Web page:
TAX SETTLEMENT & OFFERS IN COMPROMISE
DISCHARGING TAXES IN BANKRUPTCY
HANDLING TAX DEBTS THROUGH BANKRUPTCY
Types of Bankruptcy and Timing of Filing
A bankruptcy is started by filing a petition in bankruptcy court. There are several forms of Bankruptcy. One form of bankruptcy is Chapter 7, in which debts including income tax debts are liquidated. Chapter 13 bankruptcies are a reorganization plan that can force a payment plan on the IRS through a bankruptcy trustee. The timing of filing for bankruptcy must be considered very carefully. A premature filing that does not discharge all or most taxes can effectively defeat the taxpayer's overall goals.
The Automatic Stay
Once a bankruptcy has begun, an automatic stay is in place. This is the legal protection given to debtors throughout the duration of the bankruptcy, and all creditors, including the IRS, are prohibited from engaging in collection activity while the automatic stay is in place. The only way a creditor, including the IRS, can remove the automatic stay is by filing a Petition to lift the automatic stay in the bankruptcy court. Petitions to lift or remove automatic stays generally will not be granted to the IRS unless the IRS can prove or demonstrate that fraud is associated with the bankruptcy filing. The IRS is allowed to take some limited actions to determine and access tax debts including the following:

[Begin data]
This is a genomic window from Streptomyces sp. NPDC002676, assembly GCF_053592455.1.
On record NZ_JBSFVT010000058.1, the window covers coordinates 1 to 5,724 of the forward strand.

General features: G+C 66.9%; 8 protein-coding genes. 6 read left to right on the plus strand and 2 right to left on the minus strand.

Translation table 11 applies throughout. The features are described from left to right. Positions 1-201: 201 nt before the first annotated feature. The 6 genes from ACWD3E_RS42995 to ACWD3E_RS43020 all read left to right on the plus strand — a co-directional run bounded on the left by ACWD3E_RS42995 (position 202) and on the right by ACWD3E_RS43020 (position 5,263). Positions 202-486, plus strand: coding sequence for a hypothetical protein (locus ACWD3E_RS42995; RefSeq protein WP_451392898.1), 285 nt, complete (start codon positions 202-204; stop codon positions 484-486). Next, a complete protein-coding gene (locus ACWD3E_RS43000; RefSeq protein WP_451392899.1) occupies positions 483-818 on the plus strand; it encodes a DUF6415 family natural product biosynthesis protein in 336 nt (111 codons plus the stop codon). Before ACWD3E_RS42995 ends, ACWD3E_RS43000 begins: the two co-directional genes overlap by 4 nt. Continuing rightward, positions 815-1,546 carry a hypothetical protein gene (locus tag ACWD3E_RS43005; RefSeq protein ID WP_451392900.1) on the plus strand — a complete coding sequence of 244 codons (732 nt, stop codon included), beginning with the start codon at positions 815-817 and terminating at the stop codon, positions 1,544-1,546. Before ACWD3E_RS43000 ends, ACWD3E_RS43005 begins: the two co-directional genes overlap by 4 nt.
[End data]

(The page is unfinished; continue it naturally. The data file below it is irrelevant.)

(a) Demanding that any delinquent returns be filed;
(b) Auditing the taxpayer's returns;
(c) Issuing a statutory notice of deficiency;
(d) Assessing liabilities and pre-petition taxes shown on the taxpayer's returns;
(e) Re-filing a notice of federal tax lien; and
(f) Issuing summonses to determine the tax liability.